His father had assumed his son would carry on at the farm, working the land and selling their produce at the marketplace. Over the years, Ramón had witnessed his father grow weary and despondent, struggling to make ends meets with a dwindling supply of healthy crops to harvest. The weather had taken its toll, and the current drought was the worst in decades, forcing them to rethink their strategies and diversify again, just to earn even a pittance.

Ramón pulled on his working clothes, faded black cut-offs and a greying vest with more rips and tears than actual fabric, and opened the shutters to see his father trudging along the dirt path towards the distant grapevines. They could no longer afford the luxury of using the clapped-out truck to ferry them around the farm, since the price of fuel had skyrocketed and made the vehicle too expensive to run, except in emergencies. Wearing a frayed cotton beanie hat, his father walked with a stoop, as though he were carrying the weight of the world on his once strong shoulders.
“I can’t delay this any longer,” Ramón said to himself, grabbing his ‘La Roja’ cap from the twisted nail that served as a hook in his door and then descending the stairs at speed.

In the kitchen his sister Ramira stood at the sink, washing dishes and gazing out of the window absentmindedly.
“Morning, Sis!” he grinned at her as she jumped, jolted from her daydream by his greeting.
“Good morning, Ramón, although the day’s nearly over now, you know.” She giggled when she saw him grimace, they were really close and shared the same silly sense of humour. He hugged her tightly and kissed her cheek.
“My, my Ramón.what’s got into you today?”
“Hey, can’t I give my beloved twin a hug these days, without you getting all suspicious?” His eyes twinkled with fun and she gave him a playful shove. “Oh, please don’t hurt me!” he squealed and they both started laughing.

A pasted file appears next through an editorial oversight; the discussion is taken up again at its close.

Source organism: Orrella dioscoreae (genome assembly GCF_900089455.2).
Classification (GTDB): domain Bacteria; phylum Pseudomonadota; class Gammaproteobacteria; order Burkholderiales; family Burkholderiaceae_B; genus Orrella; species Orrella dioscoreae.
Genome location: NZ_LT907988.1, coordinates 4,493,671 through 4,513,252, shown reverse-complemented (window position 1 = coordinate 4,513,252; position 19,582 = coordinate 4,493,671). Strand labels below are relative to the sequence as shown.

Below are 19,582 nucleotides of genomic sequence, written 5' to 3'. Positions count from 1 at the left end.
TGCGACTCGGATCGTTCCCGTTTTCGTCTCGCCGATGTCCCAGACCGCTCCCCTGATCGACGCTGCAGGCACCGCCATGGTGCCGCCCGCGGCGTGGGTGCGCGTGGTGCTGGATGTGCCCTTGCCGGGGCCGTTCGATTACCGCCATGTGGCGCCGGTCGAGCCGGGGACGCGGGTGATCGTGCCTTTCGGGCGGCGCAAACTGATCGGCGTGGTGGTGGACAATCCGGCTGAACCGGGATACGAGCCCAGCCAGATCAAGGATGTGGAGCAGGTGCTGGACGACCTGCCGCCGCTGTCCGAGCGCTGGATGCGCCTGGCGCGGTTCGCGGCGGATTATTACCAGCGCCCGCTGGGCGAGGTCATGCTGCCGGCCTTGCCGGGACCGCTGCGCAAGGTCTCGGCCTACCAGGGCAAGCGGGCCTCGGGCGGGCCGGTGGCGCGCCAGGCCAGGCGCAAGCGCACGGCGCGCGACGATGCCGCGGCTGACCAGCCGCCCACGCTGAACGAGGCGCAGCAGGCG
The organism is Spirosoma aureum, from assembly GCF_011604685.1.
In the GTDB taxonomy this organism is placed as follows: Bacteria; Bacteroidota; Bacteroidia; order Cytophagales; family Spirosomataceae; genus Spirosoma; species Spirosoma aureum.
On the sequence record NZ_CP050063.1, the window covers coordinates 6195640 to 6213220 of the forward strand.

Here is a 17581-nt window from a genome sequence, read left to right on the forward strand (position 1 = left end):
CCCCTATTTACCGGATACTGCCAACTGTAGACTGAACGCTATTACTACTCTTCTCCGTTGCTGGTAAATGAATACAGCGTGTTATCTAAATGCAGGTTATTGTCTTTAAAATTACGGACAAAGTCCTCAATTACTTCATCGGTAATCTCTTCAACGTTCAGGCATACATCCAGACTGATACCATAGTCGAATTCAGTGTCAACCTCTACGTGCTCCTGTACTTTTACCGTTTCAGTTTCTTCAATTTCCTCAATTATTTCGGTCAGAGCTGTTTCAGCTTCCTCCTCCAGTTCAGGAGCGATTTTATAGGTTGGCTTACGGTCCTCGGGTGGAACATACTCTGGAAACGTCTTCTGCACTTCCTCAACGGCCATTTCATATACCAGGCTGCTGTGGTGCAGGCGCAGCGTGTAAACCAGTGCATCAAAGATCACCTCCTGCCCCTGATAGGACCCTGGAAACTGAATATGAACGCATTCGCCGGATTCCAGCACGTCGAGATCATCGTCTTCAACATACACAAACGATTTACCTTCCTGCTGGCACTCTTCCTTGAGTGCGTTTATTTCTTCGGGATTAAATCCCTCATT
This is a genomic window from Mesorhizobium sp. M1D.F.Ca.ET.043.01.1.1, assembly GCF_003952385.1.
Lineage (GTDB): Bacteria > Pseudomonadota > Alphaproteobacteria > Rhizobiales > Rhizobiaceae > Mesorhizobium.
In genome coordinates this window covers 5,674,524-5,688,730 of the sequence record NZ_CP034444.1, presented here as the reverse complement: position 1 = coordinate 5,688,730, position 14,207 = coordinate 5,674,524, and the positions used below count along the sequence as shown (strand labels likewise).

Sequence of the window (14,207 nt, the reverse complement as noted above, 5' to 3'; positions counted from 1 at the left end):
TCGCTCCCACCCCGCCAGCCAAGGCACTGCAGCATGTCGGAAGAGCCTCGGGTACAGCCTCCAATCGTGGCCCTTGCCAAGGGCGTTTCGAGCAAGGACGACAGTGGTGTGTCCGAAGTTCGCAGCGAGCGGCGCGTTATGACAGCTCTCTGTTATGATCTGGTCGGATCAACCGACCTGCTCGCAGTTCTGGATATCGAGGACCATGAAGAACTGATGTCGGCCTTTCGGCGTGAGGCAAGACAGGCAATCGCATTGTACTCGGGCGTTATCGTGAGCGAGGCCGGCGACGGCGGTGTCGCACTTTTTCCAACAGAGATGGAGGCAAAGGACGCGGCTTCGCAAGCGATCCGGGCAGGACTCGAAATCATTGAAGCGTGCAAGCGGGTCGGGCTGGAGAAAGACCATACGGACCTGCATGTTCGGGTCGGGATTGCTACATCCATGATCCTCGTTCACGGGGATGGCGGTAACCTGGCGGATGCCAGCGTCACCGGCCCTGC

“So, are you going to tell him today?” Ramira’s tone changed, gone was the lively, happy mood, in its place a sense of foreboding.
“Yes, I will. I promise you.”
“Ramón, you’ve been saying that for weeks now. It’s not fair, not on him nor on me. I’ve been biting my tongue and even avoiding having a proper chat with Papá, just in case I say something that I shouldn’t.”
“I know, Sis, but I’ve been dreading this moment … and you know how I hate to cause a fuss.” The sadness in his eyes backed up his words. Ramira had always been the more confident twin, whilst Ramón was often mocked for his sensitivity.
“Well, I can be there with you…when you tell him…if you want.” She spoke hesitantly, wanting to support her brother and comfort their father when he discovered Ramón’s intentions. He wrapped his arms around her again, planting a kiss on her head and squeezing her gently.
“Would you? I’m sure Papá will appreciate you being there, I know I will. Thanks Ramira, I really mean that.” She returned his embrace, burying her head in his chest as she fought back the tears.
“Anything for you, you know that. Now, please, go and get Papá. Let’s get this over and done with.” She pushed him towards the door, not looking him in the eye in case he saw the tears welling in her eyes.

Ramón opened the door and strode out, seemingly assured and positive. She watched him walk, then run a little, before slowing down again as his doubts returned. He glanced back at the farmhouse, she smiled and waved at him, full of encouragement and he set off again in the direction of the small vineyard.

***

“That’s my boy! Now go break the news to dear old Papá – do it for both of us!” The hair on his neck bristled as he shivered upon hearing his mother’s voice. Its echo reverberated in his head, he felt unable to escape her vicious tongue and, for the most part, unwilling to do her bidding.

Thanks for reading 🙂

Next week’s scraps come from Goodbye, Georg – historical fiction set in Germany as the Berlin Wall is destroyed, testing loyalties toward family and country.

Spain · travel

Seville – Sevilla: A Travel Guide

The blue skies of these photos drew me in … and while I’m only a few hours drive away, I have never yet visited Sevilla.

I need to …

¡Hasta luego!

Seville has been on my hit list for a long time. So when Ryan Air started flying there from our local airport, I booked us a break quicker than you can say ‘make mine a cava’. Here are my tips on how to have a wonderful weekend in the Andalusian capital.

via My Seville travel guide — Words by Nina

books · original plot · Spain · The Nasrid Charm · writing

Going full circle

Sometimes, all it takes is time. While hammering away at my keyboard for NaNoWriMo, a momentary lapse in concentration had me hunting through old files for my very first Nano effort.

Granted, it doesn’t take much to distract me, but this story – The Nasrid Charm – just won’t lie in the shadows.

I think it comes to mind at least once a month, and especially during Nano prep or writing.

There  has to be a reason for this, don’t you think?

I’ve never been one for muses, and am rather envious of those who suffer at the hands of an attention-grabbing muse. So, why will this story not just sit back and let me get on with my writing? Maybe, this is its time to shine.